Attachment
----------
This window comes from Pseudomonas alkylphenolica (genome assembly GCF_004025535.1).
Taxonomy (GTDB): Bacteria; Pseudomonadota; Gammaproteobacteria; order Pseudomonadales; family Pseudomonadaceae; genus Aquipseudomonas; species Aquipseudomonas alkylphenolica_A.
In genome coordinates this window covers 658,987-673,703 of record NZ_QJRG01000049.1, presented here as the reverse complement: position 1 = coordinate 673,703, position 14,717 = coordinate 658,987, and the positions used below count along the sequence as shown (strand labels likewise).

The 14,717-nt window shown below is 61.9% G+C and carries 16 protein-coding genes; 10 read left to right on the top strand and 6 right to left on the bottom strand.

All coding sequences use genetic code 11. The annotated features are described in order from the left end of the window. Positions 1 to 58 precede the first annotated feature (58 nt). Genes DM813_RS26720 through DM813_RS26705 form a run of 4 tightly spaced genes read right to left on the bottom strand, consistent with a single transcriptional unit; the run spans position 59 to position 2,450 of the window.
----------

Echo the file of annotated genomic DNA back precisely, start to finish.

This window comes from Pseudomonas alkylphenolica (genome assembly GCF_004025535.1).
Taxonomy (GTDB): Bacteria; Pseudomonadota; Gammaproteobacteria; order Pseudomonadales; family Pseudomonadaceae; genus Aquipseudomonas; species Aquipseudomonas alkylphenolica_A.
In genome coordinates this window covers 658,987-673,703 of record NZ_QJRG01000049.1, presented here as the reverse complement: position 1 = coordinate 673,703, position 14,717 = coordinate 658,987, and the positions used below count along the sequence as shown (strand labels likewise).

The 14,717-nt window shown below is 61.9% G+C and carries 16 protein-coding genes; 10 read left to right on the top strand and 6 right to left on the bottom strand.

All coding sequences use genetic code 11. The annotated features are described in order from the left end of the window. Positions 1 to 58 precede the first annotated feature (58 nt). Genes DM813_RS26720 through DM813_RS26705 form a run of 4 tightly spaced genes read right to left on the bottom strand, consistent with a single transcriptional unit; the run spans position 59 to position 2,450 of the window.